Everyone knows Apple is a premium brand, a company that only sells products in the premium end of each industry segment. From Mac to iPhone to iPad to Watch, Apple’s products smack of affordable luxury; the best of the premium products.
Yes, I can honestly say my iPhone 7 Plus and my new MacBook Pro make me feel as if I’ve arrived at the pinnacle of technology’s premium end of the spectrum. But sometimes I look around and realize that other manufacturers have better specifications on select products or components. Not always, mind you, but often enough to make me ask Apple, “Hey, what’s with that?”
Low End Of The High End
Here’s a good example where sometimes I feel Apple gouges customers who think they’re getting a premium product when they’re actually getting the low end of the high end. Yeah, I love the new MacBook Pro, but the Intel’s Inside are anemic compared to previous versions, and though the device is beautiful to behold and hold, it’s stuck at 16GB of RAM, decried as anemic by professionals and pseudo-professionals alike.
My example is the FaceTime HD camera, still stuck at 720p while the rest of the world moves to 1080p HD and some have hit Quad-HD for 4k video. For a PC camera. The even more diminutive MacBook carries an even more anemic 480p FaceTime camera.
What’s with that, Apple?
Apple TV does not handle 4k video but already streaming services are pushing the higher resolution standard, and TV makers have cut-rate deals on 4k televisions. Build it and they will come, right? Hey, even the iPhone can shoot 4k video, but does Apple TV have a way to enjoy it? Nope.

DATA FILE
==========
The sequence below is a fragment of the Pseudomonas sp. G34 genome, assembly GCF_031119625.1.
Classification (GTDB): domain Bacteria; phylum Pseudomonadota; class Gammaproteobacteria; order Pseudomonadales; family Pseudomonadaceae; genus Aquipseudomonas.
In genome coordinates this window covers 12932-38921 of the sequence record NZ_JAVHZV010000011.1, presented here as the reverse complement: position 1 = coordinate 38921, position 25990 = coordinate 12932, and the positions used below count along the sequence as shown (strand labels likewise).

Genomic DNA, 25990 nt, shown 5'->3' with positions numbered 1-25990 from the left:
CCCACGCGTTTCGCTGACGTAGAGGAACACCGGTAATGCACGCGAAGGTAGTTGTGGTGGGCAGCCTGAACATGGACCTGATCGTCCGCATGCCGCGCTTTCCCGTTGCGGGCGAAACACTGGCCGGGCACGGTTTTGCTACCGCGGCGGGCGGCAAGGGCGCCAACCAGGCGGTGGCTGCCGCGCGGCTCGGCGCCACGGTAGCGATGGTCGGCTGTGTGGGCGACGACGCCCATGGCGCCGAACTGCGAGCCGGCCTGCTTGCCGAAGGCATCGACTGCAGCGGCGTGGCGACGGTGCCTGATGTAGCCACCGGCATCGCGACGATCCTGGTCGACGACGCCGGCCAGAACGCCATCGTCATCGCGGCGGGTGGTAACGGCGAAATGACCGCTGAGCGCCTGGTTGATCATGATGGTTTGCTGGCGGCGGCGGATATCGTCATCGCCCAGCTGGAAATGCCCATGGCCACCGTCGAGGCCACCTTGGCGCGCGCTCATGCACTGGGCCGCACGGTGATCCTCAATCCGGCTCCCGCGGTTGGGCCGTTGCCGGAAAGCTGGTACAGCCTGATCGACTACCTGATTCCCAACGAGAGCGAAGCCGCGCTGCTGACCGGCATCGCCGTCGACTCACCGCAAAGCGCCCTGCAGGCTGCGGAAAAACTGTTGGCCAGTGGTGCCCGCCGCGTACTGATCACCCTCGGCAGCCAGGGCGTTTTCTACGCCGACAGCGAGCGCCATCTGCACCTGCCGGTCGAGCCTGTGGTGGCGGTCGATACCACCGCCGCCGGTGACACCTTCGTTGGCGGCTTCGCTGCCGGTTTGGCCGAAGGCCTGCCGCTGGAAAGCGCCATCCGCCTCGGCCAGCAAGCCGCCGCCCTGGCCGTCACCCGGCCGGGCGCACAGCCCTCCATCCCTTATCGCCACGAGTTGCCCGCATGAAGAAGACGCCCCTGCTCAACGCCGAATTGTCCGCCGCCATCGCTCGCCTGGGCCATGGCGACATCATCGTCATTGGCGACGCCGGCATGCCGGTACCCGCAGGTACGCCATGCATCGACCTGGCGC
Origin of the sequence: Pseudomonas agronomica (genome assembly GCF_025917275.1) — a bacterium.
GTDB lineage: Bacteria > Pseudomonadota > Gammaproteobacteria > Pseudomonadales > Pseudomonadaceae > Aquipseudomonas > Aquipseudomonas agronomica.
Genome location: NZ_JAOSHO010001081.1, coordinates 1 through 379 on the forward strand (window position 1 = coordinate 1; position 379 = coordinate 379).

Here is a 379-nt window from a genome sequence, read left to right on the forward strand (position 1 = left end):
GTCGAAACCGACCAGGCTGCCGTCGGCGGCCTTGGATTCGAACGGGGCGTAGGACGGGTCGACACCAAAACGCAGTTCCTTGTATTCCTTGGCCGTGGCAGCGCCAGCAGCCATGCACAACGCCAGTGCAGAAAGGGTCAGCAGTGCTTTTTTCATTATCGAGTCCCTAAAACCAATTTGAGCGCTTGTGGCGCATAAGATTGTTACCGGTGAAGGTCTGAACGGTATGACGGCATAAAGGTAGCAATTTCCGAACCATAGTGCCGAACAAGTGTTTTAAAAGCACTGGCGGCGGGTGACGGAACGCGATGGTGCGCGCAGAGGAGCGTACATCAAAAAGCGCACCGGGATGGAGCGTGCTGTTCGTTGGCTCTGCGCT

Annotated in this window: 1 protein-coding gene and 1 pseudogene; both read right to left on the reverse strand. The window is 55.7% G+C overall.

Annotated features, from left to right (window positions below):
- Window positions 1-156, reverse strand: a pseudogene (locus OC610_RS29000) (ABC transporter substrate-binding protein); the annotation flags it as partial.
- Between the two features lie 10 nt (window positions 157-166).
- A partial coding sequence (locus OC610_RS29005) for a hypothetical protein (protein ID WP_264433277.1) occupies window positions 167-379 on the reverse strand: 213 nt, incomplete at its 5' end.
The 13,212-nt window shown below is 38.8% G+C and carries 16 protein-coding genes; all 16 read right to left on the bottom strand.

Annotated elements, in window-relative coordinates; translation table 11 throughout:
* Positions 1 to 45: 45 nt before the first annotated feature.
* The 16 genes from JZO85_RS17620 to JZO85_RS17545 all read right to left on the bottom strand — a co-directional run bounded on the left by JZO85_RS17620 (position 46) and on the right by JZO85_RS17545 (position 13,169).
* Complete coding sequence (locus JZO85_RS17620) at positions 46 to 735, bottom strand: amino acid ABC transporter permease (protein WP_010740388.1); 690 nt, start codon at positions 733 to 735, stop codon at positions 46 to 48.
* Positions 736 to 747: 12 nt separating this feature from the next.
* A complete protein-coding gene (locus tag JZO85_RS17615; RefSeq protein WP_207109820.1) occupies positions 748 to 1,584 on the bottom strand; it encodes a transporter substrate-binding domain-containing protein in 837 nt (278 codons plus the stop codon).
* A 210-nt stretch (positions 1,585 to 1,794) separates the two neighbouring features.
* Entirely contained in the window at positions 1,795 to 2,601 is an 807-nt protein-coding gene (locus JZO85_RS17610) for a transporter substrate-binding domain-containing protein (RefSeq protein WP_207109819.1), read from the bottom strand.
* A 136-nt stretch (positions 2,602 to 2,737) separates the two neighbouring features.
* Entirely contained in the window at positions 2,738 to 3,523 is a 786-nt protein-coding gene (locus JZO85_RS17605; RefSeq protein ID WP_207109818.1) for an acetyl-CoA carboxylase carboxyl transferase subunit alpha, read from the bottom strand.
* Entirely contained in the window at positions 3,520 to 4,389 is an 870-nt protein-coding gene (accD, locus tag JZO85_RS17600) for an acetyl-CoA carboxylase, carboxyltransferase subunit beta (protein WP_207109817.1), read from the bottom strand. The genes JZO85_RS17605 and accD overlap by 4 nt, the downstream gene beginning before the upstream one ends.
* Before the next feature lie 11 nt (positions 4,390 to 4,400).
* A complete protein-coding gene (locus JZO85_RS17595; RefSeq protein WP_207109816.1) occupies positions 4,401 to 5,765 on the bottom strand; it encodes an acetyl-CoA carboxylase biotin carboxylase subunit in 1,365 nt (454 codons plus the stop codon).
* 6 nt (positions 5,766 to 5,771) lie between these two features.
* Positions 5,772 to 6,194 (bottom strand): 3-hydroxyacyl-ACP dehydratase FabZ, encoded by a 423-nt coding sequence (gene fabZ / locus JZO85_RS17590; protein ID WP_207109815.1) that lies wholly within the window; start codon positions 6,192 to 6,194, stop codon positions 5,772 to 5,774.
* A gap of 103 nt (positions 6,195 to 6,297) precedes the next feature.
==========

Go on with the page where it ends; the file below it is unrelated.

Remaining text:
Accessory maker Logitech has a new 4k Ultra HD webcam that seems to shame the best of Apple. Even an iPhone cannot display 4k Quad HD. Competing products can. What’s Apple’s problem? For one, Apple refuses to put an Apple logo on anything that resembles ugly, and this comes pretty close.
Yeah, you and I both know Apple would never sell such a monstrosity with an Apple logo on the front, but the specifications make it alluring nonetheless.
Speaking of specifications, whatever happened to Apple’s own high resolution Thunderbolt display? Apple killed it. Why? Everyone else had higher resolution displays for less, and Apple must have a legal limit on how many products can display the company’s logo, because accessory displays for the Mac are now made by someone else; in this case, LG (which makes washers, dryers, refrigerators, smartphones, and other gadgets where Apple refuses to compete; wouldn’t you like an Apple branded dishwasher?).
Funny thing. These displays are Retina 4k and 5k and work with Apple’s new MacBook Pro line but not if you park them near your home or office Wi-Fi. Then they stop working.
Yes, there’s a shielding issue and LG says replacements are on the way, and models already in the wild can be repaired. Maybe there’s a reason Apple decided not to put their logon on these already very ugly displays.
What I want from Apple is assurance that the company still plans to compete in the premium end of the technology spectrum, and to do so in such a way that we Apple customers don’t drool over another device’s better camera, that we don’t wish for better battery life like that other smartphone that runs Android, or desire PC accessories for our Apple gear because we really, truly, madly, deeply prefer as many Apple logos on the desktop as we can get.